Veteran’s Day—The 1917 “Smokes for Soldiers Game”

11 Nov

In August of 1917, a benefit game was played in New York to raise money to send cigarettes to US soldiers fighting in Europe.  The New York Sun said:

“The crowd that turned out at the Polo Grounds yesterday afternoon to see the Ziegfeld Follies high diving ball tossers play the Friars Club for the benefit of The Sun’s Tobacco Fund for our soldiers in France that even Fatty Arbuckle was inconspicuous.”

The Follies (top) and the Friars

The Follies (top) and the Friars

New York Giants’ outfielder turned actor, Mike Donlin and boxer Jim Jeffries served as umpires and drawing cards:

“Donlin, mightiest ball slugger…batted for someone or other and knocked a pop fly and was promptly knocked by 7,000 fans, and Jim Corbett oiled up the old biceps machinery by rapping fungoes before the game.”


The Sun said the game drew nearly 7,000 fans and raised $937.60—other new York paper put the attendance closer to 5,000—but told readers that many of them were “(S)mall boys or Harlem youths at the voice cracking age whose contributions amounted to dimes and even pennies—gifts that measured the extent of their bankroll and therefore doubly welcome and all going far toward swelling the total for smokes and makin’s for our soldiers.”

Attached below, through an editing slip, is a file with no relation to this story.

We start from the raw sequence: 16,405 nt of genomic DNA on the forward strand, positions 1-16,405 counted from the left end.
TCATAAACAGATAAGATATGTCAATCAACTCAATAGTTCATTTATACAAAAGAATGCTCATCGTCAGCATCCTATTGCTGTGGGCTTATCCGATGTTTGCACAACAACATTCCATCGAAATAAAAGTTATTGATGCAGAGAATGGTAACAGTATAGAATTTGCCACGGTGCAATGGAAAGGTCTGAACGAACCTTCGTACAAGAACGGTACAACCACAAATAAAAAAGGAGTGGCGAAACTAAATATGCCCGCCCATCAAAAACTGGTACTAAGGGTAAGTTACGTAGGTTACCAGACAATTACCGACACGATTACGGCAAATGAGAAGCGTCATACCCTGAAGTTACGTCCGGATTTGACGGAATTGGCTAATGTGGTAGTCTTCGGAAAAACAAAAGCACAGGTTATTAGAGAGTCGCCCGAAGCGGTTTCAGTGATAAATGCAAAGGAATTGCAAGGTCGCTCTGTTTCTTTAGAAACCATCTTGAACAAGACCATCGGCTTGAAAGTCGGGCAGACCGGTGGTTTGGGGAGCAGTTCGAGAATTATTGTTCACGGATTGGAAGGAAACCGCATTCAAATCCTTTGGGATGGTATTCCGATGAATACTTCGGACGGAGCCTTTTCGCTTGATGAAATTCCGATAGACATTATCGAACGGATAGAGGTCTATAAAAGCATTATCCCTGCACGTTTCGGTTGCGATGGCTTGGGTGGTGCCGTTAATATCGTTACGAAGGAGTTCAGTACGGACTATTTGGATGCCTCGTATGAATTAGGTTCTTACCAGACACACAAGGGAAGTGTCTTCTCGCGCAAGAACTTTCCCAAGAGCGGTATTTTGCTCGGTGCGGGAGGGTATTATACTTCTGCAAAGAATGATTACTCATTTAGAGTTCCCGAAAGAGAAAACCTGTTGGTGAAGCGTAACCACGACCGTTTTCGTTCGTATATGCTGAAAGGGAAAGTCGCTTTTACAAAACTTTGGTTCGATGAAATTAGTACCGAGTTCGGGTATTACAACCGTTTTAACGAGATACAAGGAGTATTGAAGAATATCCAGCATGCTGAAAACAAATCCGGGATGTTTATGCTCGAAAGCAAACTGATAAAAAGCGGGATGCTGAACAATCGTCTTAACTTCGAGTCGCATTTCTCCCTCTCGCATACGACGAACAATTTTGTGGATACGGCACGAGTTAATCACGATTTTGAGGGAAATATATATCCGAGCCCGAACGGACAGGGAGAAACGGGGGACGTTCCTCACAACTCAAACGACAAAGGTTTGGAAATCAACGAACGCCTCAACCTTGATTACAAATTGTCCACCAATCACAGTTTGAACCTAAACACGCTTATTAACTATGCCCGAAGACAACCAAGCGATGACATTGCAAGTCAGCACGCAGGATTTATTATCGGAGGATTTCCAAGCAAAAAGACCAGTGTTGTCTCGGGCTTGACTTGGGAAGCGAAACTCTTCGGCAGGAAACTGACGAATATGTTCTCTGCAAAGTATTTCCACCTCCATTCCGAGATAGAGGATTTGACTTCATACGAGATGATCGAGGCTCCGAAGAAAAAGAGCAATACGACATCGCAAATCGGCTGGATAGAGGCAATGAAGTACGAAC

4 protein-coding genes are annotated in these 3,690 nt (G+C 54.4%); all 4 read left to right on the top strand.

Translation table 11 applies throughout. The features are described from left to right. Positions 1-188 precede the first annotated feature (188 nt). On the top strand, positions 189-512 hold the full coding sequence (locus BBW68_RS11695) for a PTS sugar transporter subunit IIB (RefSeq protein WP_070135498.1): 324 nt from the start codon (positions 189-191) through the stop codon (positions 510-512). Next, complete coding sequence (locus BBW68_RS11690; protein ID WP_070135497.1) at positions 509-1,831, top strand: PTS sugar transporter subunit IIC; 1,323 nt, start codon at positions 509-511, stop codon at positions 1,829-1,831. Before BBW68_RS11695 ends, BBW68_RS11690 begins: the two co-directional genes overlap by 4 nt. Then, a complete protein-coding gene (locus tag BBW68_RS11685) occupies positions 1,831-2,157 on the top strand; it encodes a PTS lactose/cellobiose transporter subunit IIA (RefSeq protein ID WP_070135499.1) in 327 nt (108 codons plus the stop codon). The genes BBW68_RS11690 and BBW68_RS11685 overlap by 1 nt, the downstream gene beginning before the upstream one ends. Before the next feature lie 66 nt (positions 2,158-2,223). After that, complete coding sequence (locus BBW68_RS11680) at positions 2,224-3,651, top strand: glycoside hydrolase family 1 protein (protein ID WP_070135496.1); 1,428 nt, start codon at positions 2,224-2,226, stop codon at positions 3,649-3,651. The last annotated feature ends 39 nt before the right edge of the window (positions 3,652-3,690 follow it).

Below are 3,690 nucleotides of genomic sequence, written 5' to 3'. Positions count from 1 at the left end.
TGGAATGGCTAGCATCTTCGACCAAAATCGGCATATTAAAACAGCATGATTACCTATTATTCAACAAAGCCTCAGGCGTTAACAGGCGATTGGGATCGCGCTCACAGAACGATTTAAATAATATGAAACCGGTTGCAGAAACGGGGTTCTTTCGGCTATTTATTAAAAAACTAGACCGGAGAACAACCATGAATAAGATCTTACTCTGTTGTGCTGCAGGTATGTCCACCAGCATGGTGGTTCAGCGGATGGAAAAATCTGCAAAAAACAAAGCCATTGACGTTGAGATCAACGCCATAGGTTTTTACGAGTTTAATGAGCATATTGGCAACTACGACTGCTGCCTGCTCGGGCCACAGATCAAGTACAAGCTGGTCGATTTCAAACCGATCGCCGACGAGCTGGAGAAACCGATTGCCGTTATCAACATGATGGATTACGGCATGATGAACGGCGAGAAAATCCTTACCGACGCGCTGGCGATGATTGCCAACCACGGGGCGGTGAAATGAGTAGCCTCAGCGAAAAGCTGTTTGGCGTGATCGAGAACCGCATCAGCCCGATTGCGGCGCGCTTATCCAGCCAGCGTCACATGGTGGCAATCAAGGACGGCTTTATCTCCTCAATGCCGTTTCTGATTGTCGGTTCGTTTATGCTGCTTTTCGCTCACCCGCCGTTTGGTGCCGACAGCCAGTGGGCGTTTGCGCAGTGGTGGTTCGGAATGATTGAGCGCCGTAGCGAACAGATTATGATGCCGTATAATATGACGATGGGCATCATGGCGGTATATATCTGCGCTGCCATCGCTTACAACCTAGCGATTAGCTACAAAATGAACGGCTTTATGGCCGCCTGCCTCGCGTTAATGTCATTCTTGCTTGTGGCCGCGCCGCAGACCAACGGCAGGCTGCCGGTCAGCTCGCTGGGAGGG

Tobacco, said the paper, was critical to the war effort:

“Do you realize what a notable and beneficial part tobacco has played in the wars of the last century, from the Battle of Waterloo; say to the great conflict now raging?  Probably its solacing and inspiring qualities were never more strongly manifested that in the Franco-Prussian War of 1870.  It might be said, indeed, that the defeat inflicted on the French was due largely to the soldiers’ lack of tobacco, added, as it was, to the breakdown of the commissariat, whereas on the other side the Germans did all they could to ensure a plentiful supply to their troops. “

As for the game:

“(O)ne might say that a baseball game was but incidental to the baseball game…what with wild applause the minute Jim Corbett stalked onto the field., bat in hand, to oil the upper cutting wings before settling down to umping, and then the three deafening cheers  when Mike Donlin strode out toward the spot where he used to stamp down the right field grass in the old days, and the ‘Aaaahs’ and  ‘Oooohs’ from ecstatically admiring thousands as (actresses and donation collectors) Miss (Ann) Pennington, Miss Frances White…and all their friends piled on the field.”



The Follies defeated the Friars 7 to 5.

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